A rou­tine ex­e­cu­tion

Los Angeles Times - - OPINION - By Graeme Reid Graeme Reid is LGBT rights direc­tor at Hu­man Rights Watch. This snap­shot of Shalwi’s life was pro­vided by a jour­nal­ist based in Benghazi with whom Reid is in com­mu­ni­ca­tion. He spoke to six men who knew Shalwi.

Twenty-six- year-old Faraj Ali Shalwi was a dap­per dresser. And while his tightknit cir­cle of friends in his Libyan home­town, Derna, ad­mired his sense of style, his neigh­bors treated him with sus­pi­cion. They said that his clothes were “con­tem­po­rary.” They also said they were “ef­fem­i­nate.”

Shalwi’s sar­to­rial choices were dif­fer­ent from those of most men, but they were prob­a­bly not danger­ous. That changed in Novem­ber when the lo­cal Is­lamic Youth Shura Coun­cil raised the black flag of the ex­trem­ist group Is­lamic State, pledg­ing al­le­giance to the caliphate. It in­stalled a new lo­cal gov­ern­ment, an Is­lamic po­lice force and an Is­lamic court.

Is­lamic State-al­lied mili­tias in eastern Libya have com­mit­ted nu­mer­ous atroc­i­ties, in­clud­ing sum­mary ex­e­cu­tions, public flog­gings and be­head­ings. Uniden­ti­fied as­sailants were re­spon­si­ble for at least 250 seem­ingly po­lit­i­cally mo­ti­vated as­sas­si­na­tions in 2014. Be­cause of the col­lapse of the ju­di­cial sys­tem in the re­gion, no one has been pros­e­cuted or pun­ished for th­ese killings.

Gay men or men per­ceived to be gay run a par­tic­u­lar risk in Is­lamic State-con­trolled ter­ri­to­ries. Ac­cord­ing to the In­ter­na­tional Gay and Les­bian Hu­man Rights Com­mis­sion, Is­lamic State ex­e­cuted at least 17 men in Syria and Iraq ac­cused of in­de­cent be­hav­ior, sodomy and adul­tery be­tween June 2014 and March 2015.

Derna’s roughly 100,000 in­hab­i­tants live be­tween moun­tains, the desert and the Mediter­ranean Sea. Just 50 miles west is the larger city of Bayda, where Shalwi grad­u­ated as a phar­ma­cist from Omar Al-Mukhtar Uni­ver­sity. He knew this city well, and even af­ter uni­ver­sity it re­mained the hub of his so­cial life. In Bayda, with its quar­ter-mil­lion in­hab­i­tants, he could be a bit more re­laxed about ex­press­ing his ho­mo­sex­u­al­ity, al­beit among a group of trusted friends.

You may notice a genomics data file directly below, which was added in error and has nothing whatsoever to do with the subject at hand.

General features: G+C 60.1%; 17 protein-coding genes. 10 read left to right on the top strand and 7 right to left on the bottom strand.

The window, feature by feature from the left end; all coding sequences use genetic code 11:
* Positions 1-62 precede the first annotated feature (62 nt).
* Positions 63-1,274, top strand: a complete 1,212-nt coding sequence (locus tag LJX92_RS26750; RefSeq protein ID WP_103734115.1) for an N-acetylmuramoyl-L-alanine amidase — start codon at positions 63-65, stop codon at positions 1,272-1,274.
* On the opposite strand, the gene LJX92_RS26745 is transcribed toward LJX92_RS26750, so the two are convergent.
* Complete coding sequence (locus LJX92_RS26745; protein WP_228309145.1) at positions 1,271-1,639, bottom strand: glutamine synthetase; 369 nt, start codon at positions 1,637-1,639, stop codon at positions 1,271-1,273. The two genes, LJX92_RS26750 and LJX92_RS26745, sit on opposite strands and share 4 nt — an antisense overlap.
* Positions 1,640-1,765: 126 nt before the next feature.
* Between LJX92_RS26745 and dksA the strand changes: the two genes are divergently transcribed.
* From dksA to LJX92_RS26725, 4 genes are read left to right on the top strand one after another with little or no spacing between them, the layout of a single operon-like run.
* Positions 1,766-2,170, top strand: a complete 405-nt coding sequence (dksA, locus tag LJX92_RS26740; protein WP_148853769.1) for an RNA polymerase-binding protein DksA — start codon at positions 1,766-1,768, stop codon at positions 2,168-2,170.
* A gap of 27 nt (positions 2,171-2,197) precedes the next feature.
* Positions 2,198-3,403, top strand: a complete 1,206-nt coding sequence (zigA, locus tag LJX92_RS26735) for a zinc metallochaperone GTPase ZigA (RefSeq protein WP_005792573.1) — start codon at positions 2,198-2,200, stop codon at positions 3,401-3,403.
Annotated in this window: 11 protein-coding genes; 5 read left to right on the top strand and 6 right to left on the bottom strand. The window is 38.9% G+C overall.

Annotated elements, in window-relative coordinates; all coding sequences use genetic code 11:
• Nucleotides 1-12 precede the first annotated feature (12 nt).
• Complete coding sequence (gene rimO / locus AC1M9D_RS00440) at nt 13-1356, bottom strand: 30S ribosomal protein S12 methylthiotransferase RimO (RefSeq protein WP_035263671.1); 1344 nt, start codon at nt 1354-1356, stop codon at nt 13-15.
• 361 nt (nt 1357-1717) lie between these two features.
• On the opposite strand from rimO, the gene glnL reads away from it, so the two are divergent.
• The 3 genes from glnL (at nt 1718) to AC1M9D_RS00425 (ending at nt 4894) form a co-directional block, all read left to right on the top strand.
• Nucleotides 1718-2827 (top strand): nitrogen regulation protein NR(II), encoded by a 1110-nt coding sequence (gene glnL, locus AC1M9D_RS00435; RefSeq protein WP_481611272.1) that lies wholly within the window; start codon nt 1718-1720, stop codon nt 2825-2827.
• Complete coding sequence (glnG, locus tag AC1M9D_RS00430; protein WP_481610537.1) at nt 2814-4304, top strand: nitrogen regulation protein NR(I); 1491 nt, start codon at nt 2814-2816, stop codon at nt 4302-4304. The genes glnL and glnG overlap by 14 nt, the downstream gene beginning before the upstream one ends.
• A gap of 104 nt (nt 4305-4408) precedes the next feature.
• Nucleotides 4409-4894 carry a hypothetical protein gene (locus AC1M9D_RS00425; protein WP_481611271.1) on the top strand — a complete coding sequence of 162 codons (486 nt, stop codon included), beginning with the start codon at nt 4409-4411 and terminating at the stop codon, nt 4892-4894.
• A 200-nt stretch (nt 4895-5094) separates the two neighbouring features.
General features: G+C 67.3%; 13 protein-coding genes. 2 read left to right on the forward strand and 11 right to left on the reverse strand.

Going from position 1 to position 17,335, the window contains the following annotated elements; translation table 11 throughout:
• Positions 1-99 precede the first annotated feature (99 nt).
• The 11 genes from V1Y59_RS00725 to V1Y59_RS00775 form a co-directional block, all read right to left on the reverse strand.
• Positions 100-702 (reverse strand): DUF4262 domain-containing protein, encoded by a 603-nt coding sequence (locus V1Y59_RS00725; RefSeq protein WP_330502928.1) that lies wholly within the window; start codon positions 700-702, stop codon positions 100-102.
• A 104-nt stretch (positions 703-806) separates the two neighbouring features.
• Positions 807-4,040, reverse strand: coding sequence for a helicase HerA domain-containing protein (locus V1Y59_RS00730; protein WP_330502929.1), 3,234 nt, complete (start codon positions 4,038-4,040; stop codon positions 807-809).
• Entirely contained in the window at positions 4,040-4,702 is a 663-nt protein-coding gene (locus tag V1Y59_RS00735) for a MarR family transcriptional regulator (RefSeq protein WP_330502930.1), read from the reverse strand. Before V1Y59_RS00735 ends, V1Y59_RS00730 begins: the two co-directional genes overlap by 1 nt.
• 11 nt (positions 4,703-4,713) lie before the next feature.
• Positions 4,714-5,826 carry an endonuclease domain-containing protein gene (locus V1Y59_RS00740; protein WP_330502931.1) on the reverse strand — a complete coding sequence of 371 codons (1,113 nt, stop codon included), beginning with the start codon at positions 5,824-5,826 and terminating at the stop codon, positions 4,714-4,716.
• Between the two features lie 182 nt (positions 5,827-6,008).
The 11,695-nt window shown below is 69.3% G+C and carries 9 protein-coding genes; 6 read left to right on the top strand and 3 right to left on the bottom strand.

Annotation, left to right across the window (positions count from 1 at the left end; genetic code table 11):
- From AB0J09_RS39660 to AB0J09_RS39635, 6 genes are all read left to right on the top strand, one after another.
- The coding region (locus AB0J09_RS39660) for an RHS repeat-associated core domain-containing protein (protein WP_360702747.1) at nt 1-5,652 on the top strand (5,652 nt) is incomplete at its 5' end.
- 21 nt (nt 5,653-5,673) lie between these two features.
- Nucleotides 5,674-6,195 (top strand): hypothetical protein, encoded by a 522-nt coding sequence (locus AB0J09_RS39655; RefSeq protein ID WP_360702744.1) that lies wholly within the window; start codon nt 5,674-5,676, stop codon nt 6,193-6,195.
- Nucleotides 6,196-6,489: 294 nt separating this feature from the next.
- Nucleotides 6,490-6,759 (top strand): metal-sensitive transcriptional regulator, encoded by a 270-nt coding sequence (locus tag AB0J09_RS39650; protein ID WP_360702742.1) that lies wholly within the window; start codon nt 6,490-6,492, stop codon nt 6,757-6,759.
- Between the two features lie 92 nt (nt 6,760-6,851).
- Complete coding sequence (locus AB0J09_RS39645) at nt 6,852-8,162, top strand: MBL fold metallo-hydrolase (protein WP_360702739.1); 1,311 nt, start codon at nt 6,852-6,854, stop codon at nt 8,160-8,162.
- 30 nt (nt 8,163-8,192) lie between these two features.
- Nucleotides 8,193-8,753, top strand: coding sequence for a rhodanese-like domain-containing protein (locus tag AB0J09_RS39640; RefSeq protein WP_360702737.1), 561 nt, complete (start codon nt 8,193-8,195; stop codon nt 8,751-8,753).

It was in this city that he met Saad Fakhakhiri, 40, who ran a clothes shop in Derna’s his­toric down­town. Soon the two be­came in­sep­a­ra­ble. Shalwi con­fided to a friend that he was in a re­la­tion­ship with Fakhakhiri and liked him. He was frus­trated be­cause it was risky to ex­press his feel­ings pub­licly. Any sex­ual re­la­tions out­side mar­riage as well as “lewd acts” are pun­ish­able with up to five years in pri­son un­der the Libyan Pe­nal Code.

Although they were care­ful, the re­la­tion­ship that blos­somed be­tween Shalwi and Fakhakhiri did not go un­no­ticed. In Novem­ber, the two men were strolling on Derna’s board­walk, talk­ing and jok­ing, when an Is­lamic po­lice pa­trol stopped, searched and ques­tioned them. The pa­trol warned them to not loi­ter in that area. It was in­tim­i­dat­ing at the time and, in ret­ro­spect, omi­nous. Soon af­ter the board­walk in­ci­dent, Shalwi and Fakhakhiri dis­ap­peared.

Through word of mouth, Shalwi’s friends learned that the two men had been de­tained by the Is­lamic po­lice in De­cem­ber on sus­pi­cion of ho­mo­sex­ual con­duct in a parked car. They were held in an un­known lo­ca­tion for five months by ex­trem­ist groups that pledged al­le­giance to Is­lamic State.

On April 30, the two men and a third also ac­cused of ho­mo­sex­u­al­ity, Nas­sib Jazawi, were brought to the court­yard of the Sa­haba Mosque, where masked men awaited them. Blind­folded, kneel­ing and with their hands tied, they were shot in the back of the head. The masked men yelled “Al­lahu ak­bar!”

Shame born of so­cial stigma pre­vented the fam­i­lies from hold­ing fu­neral ser­vices for the three men. Nor would they re­ceive con­do­lences. It was as if noth­ing had hap­pened.

Th­ese weren’t the first ex­e­cu­tions in Derna of men ac­cused of ho­mo­sex­u­al­ity. An ac­tivist in Derna told Hu­man Rights Watch that 45-year-old Fathi Katish, who was rel­a­tively out as a gay man, was shot near his home in March 2014 by uniden­ti­fied as­sailants.

And in July, 26-year-old Yousef Ghaithy, who had been jailed in 2008 un­der Moam­mar Kadafi’s rule for three years on sodomy charges, was thrown by uniden­ti­fied armed men from the edge of a moun­tain.

Is­lamic State has pub­lished at least eight on­line vis­ual re­ports de­pict­ing ex­e­cu­tions of ac­cused ho­mo­sex­u­als in Iraq and Syria. On Tues­day, it posted pho­to­graphs taken in Nin­eveh prov­ince, north­ern Iraq, show­ing a man ac­cused of ho­mo­sex­u­al­ity be­ing held by his feet over the edge of a high build­ing and then dropped in front of a crowd of on­look­ers.

Although es­tab­lish­ing the ve­rac­ity of the sto­ries be­hind the grue­some images is al­most im­pos­si­ble, the fact that they are broad­cast as ex­e­cu­tions for “sodomy” or the “act of the peo­ple of Lot” has ter­ror­ized peo­ple who run afoul of Is­lamic State’s warped moral­ity. In this sense, the truth of the ac­cu­sa­tions is less im­por­tant than the mes­sage.

I watched a video of the April 30 ex­e­cu­tion, recorded by a wit­ness stand­ing at a dis­tance. It is the rou­tine na­ture of the ex­e­cu­tion that is so un­set­tling. In the af­ter­math men slowly leave the square. One wags his fin­ger, laugh­ing, while an­other hob­bles across the screen on crutches.

What is more chill­ing? Is it the ca­sual chat­ter of the men de­part­ing the ex­e­cu­tion site, as if leav­ing a foot­ball match, or is it the white vans re­vers­ing into the square to col­lect three bod­ies?

Wes Bau­smith Los An­ge­les Times

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